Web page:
Tantalum at Uis occurs primarily within Columbite Group Minerals (CGM) which have a similar density to the tin bearing mineral cassiterite and is currently recovered as part of the tin concentrate. At present, AfriTin does not receive a credit for the contained tantalum within the tin concentrate. Therefore, the aim is to separate the tantalum bearing minerals from the tin concentrate and create a by-product.

Test work completed to date in this regard includes a range of technologies aimed at exploiting the differences in magnetic susceptibility of the tantalum and tin bearing minerals. The results demonstrate the potential to produce a saleable tantalum concentrate, particularly in the coarser fraction (+1 mm). While optimisation test work continues, the company will proceed with the process flow design for a pilot tantalum concentrate production facility at Uis, with implementation planned for Q4, 2021.

Chapter 4 – Beyond Uis

AfriTin’s production capacity stretches beyond Uis – and for the more immediate horizon includes two ore bodies in relatively close proximity to Uis, namely the 35 000 ha Brandberg West and the 33 000 ha Nai-Nais. Both have historically already revealed tin and tungsten and tin and lithium content respectively. “We have already commenced with confirmatory test work and mapping on both – and we have seen grades that are off the charts at Brandberg,” Viljoen highlights.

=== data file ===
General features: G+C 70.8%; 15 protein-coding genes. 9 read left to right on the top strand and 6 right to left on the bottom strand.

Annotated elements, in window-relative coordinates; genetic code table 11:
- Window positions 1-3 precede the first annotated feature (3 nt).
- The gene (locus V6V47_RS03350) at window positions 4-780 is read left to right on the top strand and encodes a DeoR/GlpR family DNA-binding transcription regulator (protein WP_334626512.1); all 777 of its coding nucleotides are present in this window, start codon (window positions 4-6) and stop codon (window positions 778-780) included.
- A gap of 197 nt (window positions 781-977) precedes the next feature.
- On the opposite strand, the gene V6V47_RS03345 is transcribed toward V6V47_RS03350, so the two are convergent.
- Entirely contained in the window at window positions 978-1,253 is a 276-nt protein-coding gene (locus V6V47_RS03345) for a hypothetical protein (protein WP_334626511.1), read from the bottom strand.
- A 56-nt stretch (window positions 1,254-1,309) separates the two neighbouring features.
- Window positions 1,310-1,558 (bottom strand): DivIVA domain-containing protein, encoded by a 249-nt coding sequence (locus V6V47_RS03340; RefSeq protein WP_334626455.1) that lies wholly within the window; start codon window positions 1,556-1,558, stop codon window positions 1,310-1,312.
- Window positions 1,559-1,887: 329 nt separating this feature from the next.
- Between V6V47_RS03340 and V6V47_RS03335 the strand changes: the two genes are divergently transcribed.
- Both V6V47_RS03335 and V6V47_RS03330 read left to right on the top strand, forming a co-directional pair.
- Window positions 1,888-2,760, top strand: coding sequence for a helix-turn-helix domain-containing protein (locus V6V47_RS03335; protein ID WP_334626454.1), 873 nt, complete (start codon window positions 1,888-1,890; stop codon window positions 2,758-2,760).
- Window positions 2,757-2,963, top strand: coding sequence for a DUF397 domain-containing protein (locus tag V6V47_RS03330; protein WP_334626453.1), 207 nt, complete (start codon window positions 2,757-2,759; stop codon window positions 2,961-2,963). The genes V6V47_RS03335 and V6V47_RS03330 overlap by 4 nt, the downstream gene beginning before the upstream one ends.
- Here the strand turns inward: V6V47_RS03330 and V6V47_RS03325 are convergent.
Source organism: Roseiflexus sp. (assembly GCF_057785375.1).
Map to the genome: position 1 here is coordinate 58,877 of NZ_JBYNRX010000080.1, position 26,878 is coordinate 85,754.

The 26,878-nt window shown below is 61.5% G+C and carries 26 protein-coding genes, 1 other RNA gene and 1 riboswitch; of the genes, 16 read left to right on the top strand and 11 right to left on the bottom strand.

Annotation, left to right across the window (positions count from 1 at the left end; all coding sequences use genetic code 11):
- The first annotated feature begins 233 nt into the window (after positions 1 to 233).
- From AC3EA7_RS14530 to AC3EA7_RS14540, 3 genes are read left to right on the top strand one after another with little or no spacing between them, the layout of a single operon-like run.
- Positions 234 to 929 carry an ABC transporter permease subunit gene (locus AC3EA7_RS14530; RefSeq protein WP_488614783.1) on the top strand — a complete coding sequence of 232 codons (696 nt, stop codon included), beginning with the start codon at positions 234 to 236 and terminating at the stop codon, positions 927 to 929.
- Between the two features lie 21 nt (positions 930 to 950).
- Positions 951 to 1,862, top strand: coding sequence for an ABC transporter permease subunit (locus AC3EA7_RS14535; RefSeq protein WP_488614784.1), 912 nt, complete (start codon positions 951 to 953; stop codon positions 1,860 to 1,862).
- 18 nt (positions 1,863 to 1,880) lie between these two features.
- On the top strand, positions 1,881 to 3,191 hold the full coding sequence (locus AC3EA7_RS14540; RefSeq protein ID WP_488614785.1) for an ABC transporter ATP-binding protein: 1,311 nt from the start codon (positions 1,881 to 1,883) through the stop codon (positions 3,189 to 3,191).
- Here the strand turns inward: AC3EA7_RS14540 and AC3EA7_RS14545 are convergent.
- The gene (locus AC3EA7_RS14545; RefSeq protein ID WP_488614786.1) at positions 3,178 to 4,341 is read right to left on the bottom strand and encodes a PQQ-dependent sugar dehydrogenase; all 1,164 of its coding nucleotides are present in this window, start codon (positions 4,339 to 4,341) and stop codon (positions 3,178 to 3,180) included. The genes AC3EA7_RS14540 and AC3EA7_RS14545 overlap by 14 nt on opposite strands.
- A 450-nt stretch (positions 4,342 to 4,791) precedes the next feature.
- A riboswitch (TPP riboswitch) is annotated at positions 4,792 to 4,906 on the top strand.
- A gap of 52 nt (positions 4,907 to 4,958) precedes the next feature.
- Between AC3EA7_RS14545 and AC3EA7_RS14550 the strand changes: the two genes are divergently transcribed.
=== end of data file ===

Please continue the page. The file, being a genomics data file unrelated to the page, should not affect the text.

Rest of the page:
“I believe these ore bodies represent our potential to operate a multi-mine, multi-technology business – with Uis the hub at which all ore can be processed.”

“We know with confidence that we are situated on a metallogenic jewel with belts that stretch hundreds of metres wide and run for hundreds of kilometres. We have maximised on our first mover position in the region and having already proven ourselves, intend to build a strong African technology business in an untapped technology metals province,” Viljoen concludes.